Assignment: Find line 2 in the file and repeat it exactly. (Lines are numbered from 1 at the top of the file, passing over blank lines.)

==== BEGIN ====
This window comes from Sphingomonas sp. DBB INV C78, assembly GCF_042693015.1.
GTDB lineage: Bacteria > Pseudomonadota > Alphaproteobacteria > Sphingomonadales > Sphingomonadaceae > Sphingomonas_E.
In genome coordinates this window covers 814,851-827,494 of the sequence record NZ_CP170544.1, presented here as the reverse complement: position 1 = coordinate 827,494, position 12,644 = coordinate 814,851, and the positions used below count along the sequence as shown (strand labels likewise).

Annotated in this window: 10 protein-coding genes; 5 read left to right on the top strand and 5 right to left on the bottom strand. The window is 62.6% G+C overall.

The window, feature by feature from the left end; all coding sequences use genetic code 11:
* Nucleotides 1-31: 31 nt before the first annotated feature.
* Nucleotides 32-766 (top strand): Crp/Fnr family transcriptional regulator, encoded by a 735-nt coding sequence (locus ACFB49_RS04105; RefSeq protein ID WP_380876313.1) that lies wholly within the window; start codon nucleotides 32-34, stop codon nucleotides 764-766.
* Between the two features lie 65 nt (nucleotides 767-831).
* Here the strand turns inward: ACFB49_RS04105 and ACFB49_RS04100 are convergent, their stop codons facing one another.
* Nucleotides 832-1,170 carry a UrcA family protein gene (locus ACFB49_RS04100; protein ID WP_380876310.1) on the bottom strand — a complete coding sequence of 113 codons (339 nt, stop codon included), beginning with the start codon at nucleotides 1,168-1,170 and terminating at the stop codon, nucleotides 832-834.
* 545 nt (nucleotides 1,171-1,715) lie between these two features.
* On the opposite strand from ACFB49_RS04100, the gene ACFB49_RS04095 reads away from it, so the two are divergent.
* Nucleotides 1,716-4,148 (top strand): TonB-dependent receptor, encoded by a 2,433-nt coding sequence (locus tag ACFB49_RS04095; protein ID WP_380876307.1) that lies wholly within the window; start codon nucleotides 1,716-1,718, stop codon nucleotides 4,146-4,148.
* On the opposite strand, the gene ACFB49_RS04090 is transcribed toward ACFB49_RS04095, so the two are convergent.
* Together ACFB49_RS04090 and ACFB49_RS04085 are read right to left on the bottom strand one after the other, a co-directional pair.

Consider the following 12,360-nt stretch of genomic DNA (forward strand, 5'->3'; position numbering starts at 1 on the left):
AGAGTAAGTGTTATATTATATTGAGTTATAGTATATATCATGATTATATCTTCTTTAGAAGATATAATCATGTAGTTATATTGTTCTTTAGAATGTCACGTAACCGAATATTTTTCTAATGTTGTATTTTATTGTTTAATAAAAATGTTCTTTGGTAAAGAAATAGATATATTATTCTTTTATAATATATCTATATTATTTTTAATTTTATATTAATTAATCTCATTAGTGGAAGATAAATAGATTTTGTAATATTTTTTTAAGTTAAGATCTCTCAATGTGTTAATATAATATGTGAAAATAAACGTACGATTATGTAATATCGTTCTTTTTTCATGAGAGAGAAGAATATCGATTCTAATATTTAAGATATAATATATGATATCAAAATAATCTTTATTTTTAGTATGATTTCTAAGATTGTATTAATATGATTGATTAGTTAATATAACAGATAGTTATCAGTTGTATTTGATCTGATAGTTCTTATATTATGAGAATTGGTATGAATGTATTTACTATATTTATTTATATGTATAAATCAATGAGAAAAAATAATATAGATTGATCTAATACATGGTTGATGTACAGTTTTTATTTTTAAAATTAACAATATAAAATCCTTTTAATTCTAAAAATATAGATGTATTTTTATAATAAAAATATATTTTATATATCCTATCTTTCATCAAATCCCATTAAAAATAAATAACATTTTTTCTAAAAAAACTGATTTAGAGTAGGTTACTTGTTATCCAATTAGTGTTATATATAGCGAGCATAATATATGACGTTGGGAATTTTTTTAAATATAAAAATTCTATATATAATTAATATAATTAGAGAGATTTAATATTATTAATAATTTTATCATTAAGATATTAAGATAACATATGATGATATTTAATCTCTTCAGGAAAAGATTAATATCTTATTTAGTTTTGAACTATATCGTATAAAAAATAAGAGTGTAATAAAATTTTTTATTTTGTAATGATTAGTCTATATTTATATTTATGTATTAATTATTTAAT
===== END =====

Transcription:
GTDB lineage: Bacteria > Pseudomonadota > Alphaproteobacteria > Sphingomonadales > Sphingomonadaceae > Sphingomonas_E.